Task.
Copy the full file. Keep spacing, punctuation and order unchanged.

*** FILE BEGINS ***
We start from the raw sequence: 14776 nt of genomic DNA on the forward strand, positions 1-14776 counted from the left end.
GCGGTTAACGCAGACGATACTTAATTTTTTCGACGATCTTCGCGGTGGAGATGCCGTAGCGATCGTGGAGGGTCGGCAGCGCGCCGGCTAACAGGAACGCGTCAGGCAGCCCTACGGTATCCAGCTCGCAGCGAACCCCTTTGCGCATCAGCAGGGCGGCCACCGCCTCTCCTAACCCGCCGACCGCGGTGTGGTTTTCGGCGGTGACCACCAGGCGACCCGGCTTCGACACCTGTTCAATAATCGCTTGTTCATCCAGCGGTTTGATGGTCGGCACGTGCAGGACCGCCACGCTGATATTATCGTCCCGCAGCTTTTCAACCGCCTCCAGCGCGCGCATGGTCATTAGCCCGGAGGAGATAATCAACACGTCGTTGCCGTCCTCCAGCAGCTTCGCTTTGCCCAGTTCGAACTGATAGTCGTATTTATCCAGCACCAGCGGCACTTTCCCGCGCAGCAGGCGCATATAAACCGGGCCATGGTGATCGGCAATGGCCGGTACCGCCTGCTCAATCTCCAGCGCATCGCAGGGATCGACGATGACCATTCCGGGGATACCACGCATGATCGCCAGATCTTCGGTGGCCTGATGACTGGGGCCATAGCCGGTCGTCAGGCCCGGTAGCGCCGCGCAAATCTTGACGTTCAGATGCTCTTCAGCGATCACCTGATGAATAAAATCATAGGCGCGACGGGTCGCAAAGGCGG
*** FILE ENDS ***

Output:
We start from the raw sequence: 14776 nt of genomic DNA on the forward strand, positions 1-14776 counted from the left end.
GCGGTTAACGCAGACGATACTTAATTTTTTCGACGATCTTCGCGGTGGAGATGCCGTAGCGATCGTGGAGGGTCGGCAGCGCGCCGGCTAACAGGAACGCGTCAGGCAGCCCTACGGTATCCAGCTCGCAGCGAACCCCTTTGCGCATCAGCAGGGCGGCCACCGCCTCTCCTAACCCGCCGACCGCGGTGTGGTTTTCGGCGGTGACCACCAGGCGACCCGGCTTCGACACCTGTTCAATAATCGCTTGTTCATCCAGCGGTTTGATGGTCGGCACGTGCAGGACCGCCACGCTGATATTATCGTCCCGCAGCTTTTCAACCGCCTCCAGCGCGCGCATGGTCATTAGCCCGGAGGAGATAATCAACACGTCGTTGCCGTCCTCCAGCAGCTTCGCTTTGCCCAGTTCGAACTGATAGTCGTATTTATCCAGCACCAGCGGCACTTTCCCGCGCAGCAGGCGCATATAAACCGGGCCATGGTGATCGGCAATGGCCGGTACCGCCTGCTCAATCTCCAGCGCATCGCAGGGATCGACGATGACCATTCCGGGGATACCACGCATGATCGCCAGATCTTCGGTGGCCTGATGACTGGGGCCATAGCCGGTCGTCAGGCCCGGTAGCGCCGCGCAAATCTTGACGTTCAGATGCTCTTCAGCGATCACCTGATGAATAAAATCATAGGCGCGACGGGTCGCAAAGGCGG